What to Do and Say

  • Watch for warning signs such as irritability, whining and easily frustrated.
  • Stay CALM. Reflect their feelings.
  • Know your child’s limits and act quickly to distract or redirect the child to a new activity.
  • Use a sense of humor.
  • Give the child choices to help child have control over a few things.
  • If a tantrum is beginning, remove child to a quiet place.
  • Seek understanding and help child express feelings with words.
  • Have consistent routines and predictable schedules. Keep things simple!
  • Stay close– hug or hold the child to provide a feeling of safety and security.
  • During a tantrum, reassure and comfort the child with soft, calm words.
  • Temper tantrums are a common behavior in children between the age of 1 and 3 years old. They are a normal part of growing up.
  • Temper tantrums can range from whining and crying to screaming, kicking and hitting. Some children have more temper tantrums than others.
  • Temper tantrums are most common during the second year of life when children are learning to talk. Toddlers understand more than they can express. As a child’s language skills improve, tantrums usually stop.
  • Temper tantrums are more likely to occur when a child is tired or frustrated. Toddlers have limited problem-solving skills and have a hard time expressing feelings.
  • Temper tantrums are a way for young children to deal with strong emotions such as anger or disappointment. A tantrum lets a child release powerful feelings and settle down.
  • Toddlers can rarely stop a temper tantrum. Children need help in learning better ways to deal with strong emotions. They need to be taught new skills.
  • Tantrums scare most children. Comfort and reassure a child. Let them know you love them but do not approve of behavior.

Kids circling around

Causes of temper tantrums Ideas to try
Child is tired, hungry or sick Add an extra rest time or extra snack.
Allow child a time and place to play alone.
Plan calm, quiet activities during difficult times such as the late afternoon or before nap and lunch.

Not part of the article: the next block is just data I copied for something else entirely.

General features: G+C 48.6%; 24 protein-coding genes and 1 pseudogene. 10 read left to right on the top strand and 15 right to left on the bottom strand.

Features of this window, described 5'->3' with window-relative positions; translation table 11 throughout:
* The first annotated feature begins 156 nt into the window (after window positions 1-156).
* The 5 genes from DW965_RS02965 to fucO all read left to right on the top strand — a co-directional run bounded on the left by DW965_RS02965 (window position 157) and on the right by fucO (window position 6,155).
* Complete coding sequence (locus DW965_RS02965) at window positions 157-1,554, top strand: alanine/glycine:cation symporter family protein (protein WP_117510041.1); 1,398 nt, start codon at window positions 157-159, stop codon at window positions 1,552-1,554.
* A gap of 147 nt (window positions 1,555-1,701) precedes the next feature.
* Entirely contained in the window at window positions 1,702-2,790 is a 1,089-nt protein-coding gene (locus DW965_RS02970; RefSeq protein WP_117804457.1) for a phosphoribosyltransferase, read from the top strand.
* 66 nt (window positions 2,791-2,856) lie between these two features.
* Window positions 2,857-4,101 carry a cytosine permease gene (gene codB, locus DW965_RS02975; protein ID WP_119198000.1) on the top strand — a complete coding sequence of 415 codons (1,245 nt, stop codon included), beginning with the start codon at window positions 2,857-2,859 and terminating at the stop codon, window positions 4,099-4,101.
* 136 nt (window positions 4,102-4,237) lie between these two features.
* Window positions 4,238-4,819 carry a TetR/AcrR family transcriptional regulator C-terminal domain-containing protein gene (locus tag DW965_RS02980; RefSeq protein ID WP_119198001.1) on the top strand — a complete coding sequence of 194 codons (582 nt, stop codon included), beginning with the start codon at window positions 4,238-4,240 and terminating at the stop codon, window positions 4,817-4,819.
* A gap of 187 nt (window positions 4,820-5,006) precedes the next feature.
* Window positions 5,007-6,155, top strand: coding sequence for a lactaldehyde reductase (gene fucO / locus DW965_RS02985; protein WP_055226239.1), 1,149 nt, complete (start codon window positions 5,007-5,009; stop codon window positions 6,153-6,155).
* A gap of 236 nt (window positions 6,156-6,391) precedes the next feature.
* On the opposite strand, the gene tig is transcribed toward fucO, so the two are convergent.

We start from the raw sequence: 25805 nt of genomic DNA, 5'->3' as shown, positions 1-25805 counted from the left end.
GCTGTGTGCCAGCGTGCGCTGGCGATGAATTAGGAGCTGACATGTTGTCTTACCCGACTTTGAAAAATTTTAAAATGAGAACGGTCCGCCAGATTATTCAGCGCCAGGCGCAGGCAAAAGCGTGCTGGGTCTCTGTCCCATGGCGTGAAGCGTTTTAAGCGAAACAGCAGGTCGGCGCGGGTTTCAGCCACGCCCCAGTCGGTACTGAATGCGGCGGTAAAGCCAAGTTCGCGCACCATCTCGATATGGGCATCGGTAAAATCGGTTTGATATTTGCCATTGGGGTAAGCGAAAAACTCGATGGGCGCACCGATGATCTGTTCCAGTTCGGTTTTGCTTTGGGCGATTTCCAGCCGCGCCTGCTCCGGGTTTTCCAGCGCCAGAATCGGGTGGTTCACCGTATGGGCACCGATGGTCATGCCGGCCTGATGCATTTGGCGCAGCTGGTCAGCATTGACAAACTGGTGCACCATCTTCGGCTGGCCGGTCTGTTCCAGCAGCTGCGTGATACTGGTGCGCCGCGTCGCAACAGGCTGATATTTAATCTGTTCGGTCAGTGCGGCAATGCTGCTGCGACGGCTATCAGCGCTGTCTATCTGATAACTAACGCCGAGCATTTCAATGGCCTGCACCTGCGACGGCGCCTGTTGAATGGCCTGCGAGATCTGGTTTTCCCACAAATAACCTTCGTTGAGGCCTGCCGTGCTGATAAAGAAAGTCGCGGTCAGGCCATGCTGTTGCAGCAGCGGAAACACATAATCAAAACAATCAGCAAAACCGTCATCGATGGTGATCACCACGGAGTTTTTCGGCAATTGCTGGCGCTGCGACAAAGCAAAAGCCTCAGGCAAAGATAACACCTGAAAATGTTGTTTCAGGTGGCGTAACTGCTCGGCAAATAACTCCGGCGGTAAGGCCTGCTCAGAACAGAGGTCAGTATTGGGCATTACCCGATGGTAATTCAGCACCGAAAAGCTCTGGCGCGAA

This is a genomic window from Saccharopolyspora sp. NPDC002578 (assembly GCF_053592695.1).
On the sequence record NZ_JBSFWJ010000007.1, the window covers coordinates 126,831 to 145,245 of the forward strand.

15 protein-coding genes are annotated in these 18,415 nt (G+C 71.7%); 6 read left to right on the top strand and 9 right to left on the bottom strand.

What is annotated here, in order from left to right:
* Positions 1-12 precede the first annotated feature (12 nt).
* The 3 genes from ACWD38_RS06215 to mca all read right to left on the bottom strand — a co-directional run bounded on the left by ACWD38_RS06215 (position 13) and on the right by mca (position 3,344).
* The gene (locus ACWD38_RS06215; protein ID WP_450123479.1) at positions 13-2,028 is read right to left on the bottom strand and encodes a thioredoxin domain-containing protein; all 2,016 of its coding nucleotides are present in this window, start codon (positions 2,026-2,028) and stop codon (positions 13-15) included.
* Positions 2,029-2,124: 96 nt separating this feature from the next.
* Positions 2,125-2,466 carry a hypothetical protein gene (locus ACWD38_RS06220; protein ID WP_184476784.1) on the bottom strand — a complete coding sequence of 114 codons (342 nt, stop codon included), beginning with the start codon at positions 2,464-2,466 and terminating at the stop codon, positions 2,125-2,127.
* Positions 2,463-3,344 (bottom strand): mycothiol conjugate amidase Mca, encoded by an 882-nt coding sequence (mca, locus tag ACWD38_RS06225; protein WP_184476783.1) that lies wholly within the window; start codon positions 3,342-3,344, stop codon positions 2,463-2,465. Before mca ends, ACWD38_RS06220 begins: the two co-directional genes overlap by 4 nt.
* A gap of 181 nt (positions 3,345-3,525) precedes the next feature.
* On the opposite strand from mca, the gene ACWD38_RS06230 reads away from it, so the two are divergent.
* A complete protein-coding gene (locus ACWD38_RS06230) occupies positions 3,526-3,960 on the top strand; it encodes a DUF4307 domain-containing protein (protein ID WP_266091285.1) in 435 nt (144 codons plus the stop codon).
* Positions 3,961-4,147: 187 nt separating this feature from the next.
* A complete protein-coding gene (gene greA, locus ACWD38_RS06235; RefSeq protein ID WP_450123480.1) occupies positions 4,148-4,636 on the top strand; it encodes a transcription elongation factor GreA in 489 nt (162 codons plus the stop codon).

Frustration (trying to do too hard an activity) Give the child more understanding and empathy. Help child learn to ask for help. “You are frustrated because you are having a hard time putting the puzzle pieces in the right places. Would you like some help?
Redirect the child to an easier activity. Give a choice of activities at different levels of difficulty.
Provide open-ended activities such as modeling clay, blocks, sand and water play.
Need more adult attention or receives a strong reaction Help child learn positive ways to receive someone’s attention and give child attention for positive behavior.
Doesn’t get what she wants Do not give in. Stay calm. Move away and ignore if the child is not hurting self or others. Take child to a safe place. Stay near. Later talk about behavior. Teach her to use words to express feelings.
Asked to do something he doesn’t
Want to do (pick up toys)
Use When/Then. “When the toys are picked up, then you can go outside to play.”
Give the child a few minutes to prepare for a change in activities. “In five minutes we will need to pick up the toys, then we will go outside.”
Give the child choices. “Would you like to pick up the trucks or the blocks first?
Anger Help the child put the feelings into words.
Billy, you are angry because….” Watch for warning signs. Redirect child to different activity.
Byington, T. 2006, Giving R Best 2 Kids: Development & Behavior - Temper Tantrums, Extension | University of Nevada, Reno, FS-06-82

Learn more about the author(s)


Also of Interest:

Eat Smart Be Active - Active Preschoolers: Indoor Play
This publication for parents provides ideas for indoor play for preschoolers.
Weigel, D. 2022, Extension | University of Nevada, Reno
Eat Smart Be Active - Active Preschoolers: Outdoor Play
This publication for parents provides ideas for outdoor play for preschoolers.
Weigel, D. 2022, Extension | University of Nevada, Reno
Using a translational process to apply Latino youth development research findings in practice.
Developed an intentional and collaborative translational process for converting evidence-based knowledge from Latino youth development literature into Extension practice.
Moncloa, F., Horrillo, S. J., Diaz-Carrasco, C., Espinoza, D., Hill, R., & Soule, K. 2018, Journal of Extension 56(6) Article 6IAW3.
pumpkins and canning jar
Create cozy, inviting home décor with fall leaves
Use items from the garden to decorate for fall.
Fisher, J., Hanson Mazet, W. 2017, Reno Gazette Journal
Mineral County Youth Issues
Mineral County communities are geographically isolated from large population centers and are economically depressed. The countywide population has decreased over the past several years. The economic base for employment has historically been mining and the Hawthorne Army Depot.
Emm, S., and Hagen, S., Berginnis, C. 2017, Extension, University of Nevada, Reno, Fact Sheet 17-18